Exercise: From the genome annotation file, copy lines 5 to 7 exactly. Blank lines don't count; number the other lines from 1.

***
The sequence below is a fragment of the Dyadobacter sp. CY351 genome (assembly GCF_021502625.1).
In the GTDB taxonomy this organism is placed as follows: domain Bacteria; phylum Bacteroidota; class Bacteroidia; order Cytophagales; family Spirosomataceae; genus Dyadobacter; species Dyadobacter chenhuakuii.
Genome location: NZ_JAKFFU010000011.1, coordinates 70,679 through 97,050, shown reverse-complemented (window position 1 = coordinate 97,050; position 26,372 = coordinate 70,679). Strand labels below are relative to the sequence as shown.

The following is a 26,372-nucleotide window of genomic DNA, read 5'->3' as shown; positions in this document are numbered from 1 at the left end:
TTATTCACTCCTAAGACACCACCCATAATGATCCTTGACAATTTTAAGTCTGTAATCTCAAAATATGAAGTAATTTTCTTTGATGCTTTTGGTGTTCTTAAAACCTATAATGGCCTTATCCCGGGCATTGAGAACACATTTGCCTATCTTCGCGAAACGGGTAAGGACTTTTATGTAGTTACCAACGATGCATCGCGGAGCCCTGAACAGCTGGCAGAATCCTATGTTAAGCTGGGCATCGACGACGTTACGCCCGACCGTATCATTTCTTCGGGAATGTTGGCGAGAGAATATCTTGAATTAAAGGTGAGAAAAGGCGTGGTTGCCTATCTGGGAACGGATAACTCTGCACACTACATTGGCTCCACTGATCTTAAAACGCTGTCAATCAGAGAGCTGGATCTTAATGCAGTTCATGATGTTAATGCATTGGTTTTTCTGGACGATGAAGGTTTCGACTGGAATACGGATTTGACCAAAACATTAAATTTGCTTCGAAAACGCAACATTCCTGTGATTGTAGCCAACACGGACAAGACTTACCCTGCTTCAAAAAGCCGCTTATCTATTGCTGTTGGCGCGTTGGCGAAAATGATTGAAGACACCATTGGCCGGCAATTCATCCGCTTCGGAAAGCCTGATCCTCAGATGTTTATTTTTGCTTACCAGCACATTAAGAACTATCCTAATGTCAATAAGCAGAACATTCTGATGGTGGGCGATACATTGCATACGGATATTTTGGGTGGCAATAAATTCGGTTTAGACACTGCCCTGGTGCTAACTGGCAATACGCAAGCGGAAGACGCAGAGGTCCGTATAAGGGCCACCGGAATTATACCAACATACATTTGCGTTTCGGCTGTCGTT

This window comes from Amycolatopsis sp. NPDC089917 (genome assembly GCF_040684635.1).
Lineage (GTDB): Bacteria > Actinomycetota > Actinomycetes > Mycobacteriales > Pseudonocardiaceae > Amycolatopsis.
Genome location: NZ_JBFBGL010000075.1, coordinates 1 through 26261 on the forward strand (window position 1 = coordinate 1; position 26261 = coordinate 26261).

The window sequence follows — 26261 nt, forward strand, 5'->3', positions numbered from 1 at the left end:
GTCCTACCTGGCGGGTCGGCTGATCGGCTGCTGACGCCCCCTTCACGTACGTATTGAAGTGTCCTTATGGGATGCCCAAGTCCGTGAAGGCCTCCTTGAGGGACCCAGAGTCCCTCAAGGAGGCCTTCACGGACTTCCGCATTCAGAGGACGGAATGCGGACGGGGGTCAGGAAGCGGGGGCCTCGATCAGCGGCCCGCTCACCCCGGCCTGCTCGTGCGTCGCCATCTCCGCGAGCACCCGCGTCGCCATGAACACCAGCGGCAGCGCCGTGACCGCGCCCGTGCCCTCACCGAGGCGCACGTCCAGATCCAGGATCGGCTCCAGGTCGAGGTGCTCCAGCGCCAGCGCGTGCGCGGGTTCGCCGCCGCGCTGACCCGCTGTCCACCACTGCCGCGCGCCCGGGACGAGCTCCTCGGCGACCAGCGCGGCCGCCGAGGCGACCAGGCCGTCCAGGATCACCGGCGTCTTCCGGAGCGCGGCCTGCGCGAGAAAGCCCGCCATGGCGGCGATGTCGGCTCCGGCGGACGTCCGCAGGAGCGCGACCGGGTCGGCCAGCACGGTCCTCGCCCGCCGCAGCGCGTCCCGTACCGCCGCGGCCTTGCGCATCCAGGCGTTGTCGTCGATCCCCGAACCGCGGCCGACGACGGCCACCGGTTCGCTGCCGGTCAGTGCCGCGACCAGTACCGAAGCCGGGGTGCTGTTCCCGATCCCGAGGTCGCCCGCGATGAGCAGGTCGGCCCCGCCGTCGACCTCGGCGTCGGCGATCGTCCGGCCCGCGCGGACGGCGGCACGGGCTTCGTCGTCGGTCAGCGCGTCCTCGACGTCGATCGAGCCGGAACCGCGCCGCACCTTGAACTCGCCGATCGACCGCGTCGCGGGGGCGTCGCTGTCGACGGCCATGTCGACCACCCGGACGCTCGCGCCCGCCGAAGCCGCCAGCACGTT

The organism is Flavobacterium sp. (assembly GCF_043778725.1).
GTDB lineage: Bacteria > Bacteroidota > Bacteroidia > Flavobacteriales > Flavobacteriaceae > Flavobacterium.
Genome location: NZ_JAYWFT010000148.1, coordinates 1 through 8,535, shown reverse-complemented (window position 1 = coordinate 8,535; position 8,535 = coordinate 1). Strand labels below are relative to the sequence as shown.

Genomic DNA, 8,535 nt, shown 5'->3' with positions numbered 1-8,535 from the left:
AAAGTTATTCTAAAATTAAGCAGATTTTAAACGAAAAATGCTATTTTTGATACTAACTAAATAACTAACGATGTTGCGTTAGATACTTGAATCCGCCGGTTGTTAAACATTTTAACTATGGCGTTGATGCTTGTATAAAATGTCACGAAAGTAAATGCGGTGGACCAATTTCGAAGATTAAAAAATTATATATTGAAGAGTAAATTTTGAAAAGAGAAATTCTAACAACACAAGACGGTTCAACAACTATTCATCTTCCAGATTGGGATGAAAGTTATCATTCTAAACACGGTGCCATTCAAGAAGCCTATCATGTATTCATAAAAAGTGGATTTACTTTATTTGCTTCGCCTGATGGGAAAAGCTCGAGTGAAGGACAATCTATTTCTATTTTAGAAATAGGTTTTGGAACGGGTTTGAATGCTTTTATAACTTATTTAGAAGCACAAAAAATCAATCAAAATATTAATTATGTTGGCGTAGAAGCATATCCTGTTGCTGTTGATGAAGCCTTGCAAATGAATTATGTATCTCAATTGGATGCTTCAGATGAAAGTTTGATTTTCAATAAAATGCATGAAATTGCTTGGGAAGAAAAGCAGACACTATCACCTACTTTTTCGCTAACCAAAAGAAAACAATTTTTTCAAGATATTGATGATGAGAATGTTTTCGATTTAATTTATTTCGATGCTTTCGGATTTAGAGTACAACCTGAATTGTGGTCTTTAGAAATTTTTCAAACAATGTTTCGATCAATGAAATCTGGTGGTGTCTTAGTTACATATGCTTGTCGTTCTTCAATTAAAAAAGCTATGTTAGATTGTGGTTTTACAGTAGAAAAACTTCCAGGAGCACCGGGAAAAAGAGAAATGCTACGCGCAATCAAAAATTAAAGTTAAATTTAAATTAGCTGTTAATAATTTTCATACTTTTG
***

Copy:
TTATTCACTCCTAAGACACCACCCATAATGATCCTTGACAATTTTAAGTCTGTAATCTCAAAATATGAAGTAATTTTCTTTGATGCTTTTGGTGTTCTTAAAACCTATAATGGCCTTATCCCGGGCATTGAGAACACATTTGCCTATCTTCGCGAAACGGGTAAGGACTTTTATGTAGTTACCAACGATGCATCGCGGAGCCCTGAACAGCTGGCAGAATCCTATGTTAAGCTGGGCATCGACGACGTTACGCCCGACCGTATCATTTCTTCGGGAATGTTGGCGAGAGAATATCTTGAATTAAAGGTGAGAAAAGGCGTGGTTGCCTATCTGGGAACGGATAACTCTGCACACTACATTGGCTCCACTGATCTTAAAACGCTGTCAATCAGAGAGCTGGATCTTAATGCAGTTCATGATGTTAATGCATTGGTTTTTCTGGACGATGAAGGTTTCGACTGGAATACGGATTTGACCAAAACATTAAATTTGCTTCGAAAACGCAACATTCCTGTGATTGTAGCCAACACGGACAAGACTTACCCTGCTTCAAAAAGCCGCTTATCTATTGCTGTTGGCGCGTTGGCGAAAATGATTGAAGACACCATTGGCCGGCAATTCATCCGCTTCGGAAAGCCTGATCCTCAGATGTTTATTTTTGCTTACCAGCACATTAAGAACTATCCTAATGTCAATAAGCAGAACATTCTGATGGTGGGCGATACATTGCATACGGATATTTTGGGTGGCAATAAATTCGGTTTAGACACTGCCCTGGTGCTAACTGGCAATACGCAAGCGGAAGACGCAGAGGTCCGTATAAGGGCCACCGGAATTATACCAACATACATTTGCGTTTCGGCTGTCGTT

This window comes from Amycolatopsis sp. NPDC089917 (genome assembly GCF_040684635.1).
Lineage (GTDB): Bacteria > Actinomycetota > Actinomycetes > Mycobacteriales > Pseudonocardiaceae > Amycolatopsis.